Designers and creators are visual artists, and many thrive on sharing their content with the world, but copyright is a double-edged sword. Whether you are protecting yourself by choosing images or videos that are part of the public domain or purchased from stock repositories, you also need to be aware of your own rights when you share or sell your content online.
From a design perspective, it is critical to always use properly sourced media. You can’t just Google, copy and paste, and cross your fingers – you need to do your due diligence. The first option is to obtain permission from the creator to use the image. The second choice is to legally purchase media from stock websites. This is clear cut: you pay a fee, accept an agreement about how you will use the media and that you understand the conditions surrounding its use, and then proceed to use it. Yet, this method can be pricey. Stock material can range from a few to hundreds of dollars or you can choose to pay a monthly subscription fee for a set number of downloads. It’s also important to check if there are specific use conditions surrounding each photo’s use.
The final option is to follow the creative commons license structure or use public domain media. Creative Commons is a model to help creators assign universally recognized licenses specifying the uses for content. These can stipulate whether a designer needs to give attribution, has the right to create derivative works, and/or use the content in a commercial context. There is also a huge ecosystem online of people providing royalty-free media, some great resources are Pexels and Pixabay.
For a creator, the Internet also offers the ability to make money from one’s media by becoming contributors to stock repositories or other sharing platforms. This side hustle can be a great way for a professional or hobbyist to make a little extra money on the side, while practicing their craft and honing their talents, but there are risks.
According to the Canadian Association of Professional Image Creators, photograph authorship comes under a special regime in the Copyright Act. Prior to November 2012 under S. 10(2) of the Act, the owner of the “initial negative or plate” at the time the photograph was “made” was the author. But since 2012 with the introduction of the Copyright Moderization Act (Bill C-11), the author of a photograph will be the individual photographer in all cases. Employment can be one exception (s. 13(3)). The copyright of a photograph taken during the course of employment under contact or apprenticeship, in the absence of an agreement, belongs to the employer. Therefore, writing a contract ensures you can outline any conditions in regard to image use and ownership.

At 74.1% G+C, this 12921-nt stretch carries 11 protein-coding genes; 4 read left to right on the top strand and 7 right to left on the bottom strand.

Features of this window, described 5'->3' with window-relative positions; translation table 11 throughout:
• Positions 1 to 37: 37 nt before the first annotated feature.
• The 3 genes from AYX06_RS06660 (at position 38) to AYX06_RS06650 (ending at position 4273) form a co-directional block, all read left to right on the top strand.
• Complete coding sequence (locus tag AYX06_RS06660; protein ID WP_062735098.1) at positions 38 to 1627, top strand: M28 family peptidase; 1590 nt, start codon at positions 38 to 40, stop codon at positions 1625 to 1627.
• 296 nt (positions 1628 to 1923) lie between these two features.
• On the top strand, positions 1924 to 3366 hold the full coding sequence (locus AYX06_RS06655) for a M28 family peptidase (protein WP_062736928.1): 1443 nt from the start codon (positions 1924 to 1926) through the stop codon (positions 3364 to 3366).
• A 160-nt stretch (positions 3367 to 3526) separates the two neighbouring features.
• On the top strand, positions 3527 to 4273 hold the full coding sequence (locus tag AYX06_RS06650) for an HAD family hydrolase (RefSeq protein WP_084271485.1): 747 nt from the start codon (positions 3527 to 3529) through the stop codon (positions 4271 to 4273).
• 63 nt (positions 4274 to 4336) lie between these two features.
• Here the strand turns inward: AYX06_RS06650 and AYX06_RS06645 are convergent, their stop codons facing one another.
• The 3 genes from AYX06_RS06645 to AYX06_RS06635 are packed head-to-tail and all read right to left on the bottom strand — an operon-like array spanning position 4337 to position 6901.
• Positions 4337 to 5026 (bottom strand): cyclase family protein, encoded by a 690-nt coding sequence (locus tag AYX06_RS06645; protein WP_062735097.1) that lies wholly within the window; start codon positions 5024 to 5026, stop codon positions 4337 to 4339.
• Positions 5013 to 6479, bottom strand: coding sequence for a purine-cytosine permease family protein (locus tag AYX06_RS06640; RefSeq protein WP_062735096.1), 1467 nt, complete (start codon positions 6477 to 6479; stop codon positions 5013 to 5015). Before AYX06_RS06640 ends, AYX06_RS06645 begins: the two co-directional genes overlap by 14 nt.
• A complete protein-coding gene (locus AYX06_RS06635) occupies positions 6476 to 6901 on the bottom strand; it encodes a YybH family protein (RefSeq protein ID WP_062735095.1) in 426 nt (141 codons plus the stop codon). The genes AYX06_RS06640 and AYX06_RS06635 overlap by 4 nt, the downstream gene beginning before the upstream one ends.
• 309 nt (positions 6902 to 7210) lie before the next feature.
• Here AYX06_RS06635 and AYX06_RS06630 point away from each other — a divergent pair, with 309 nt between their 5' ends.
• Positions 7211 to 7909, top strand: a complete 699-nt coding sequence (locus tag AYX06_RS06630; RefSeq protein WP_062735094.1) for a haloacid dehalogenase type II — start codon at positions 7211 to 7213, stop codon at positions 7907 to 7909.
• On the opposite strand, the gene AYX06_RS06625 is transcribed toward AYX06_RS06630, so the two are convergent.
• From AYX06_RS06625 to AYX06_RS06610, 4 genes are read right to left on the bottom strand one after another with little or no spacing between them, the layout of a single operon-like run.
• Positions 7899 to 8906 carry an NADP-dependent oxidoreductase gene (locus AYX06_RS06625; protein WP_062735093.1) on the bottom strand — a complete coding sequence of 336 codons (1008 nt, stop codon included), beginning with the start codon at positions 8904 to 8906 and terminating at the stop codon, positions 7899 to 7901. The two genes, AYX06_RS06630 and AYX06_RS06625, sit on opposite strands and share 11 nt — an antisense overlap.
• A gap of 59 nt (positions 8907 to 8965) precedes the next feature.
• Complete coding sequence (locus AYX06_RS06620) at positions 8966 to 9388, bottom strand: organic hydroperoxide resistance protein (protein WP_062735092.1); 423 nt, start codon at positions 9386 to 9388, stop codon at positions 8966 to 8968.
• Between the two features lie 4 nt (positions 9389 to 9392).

Copyright protection on a photograph generally lasts for the life of the author plus fifty years. The author becomes the first owner of the copyright on the photograph and may assign the copyright to another person. However, if you are choosing to become a contributor on a stock website, i.e. uploading your media to make money, then the rules change; in many cases, you are waiving those ownership rights.
I heard a disheartening story around Christmas time. A local photographer had been using Shutterstock to sell images. A photo of his was purchased and printed on a bunch of holiday cards as per the license agreement. His revenue from this download was $1.88, about 12% of the photo’s sale on Shutterstock, but the box of cards containing his pictures retailed for $6.00 at Walmart. This is an inherent risk of sharing your media on these websites; the final use for it may generate revenue for the purchaser that far exceeds the returns you may receive.
You need to assess your comfort level before you place anything online for commercial sale and make sure you understand what sort of ownership you retain over your media, once it exists on these platforms. The bottom line is we have a responsibility to respect creator rights, use media and attribution appropriately, and follow the guidelines stipulated by the associated license. The excuse that the image didn’t have a watermark or a “©” to show it was copyrighted doesn’t work.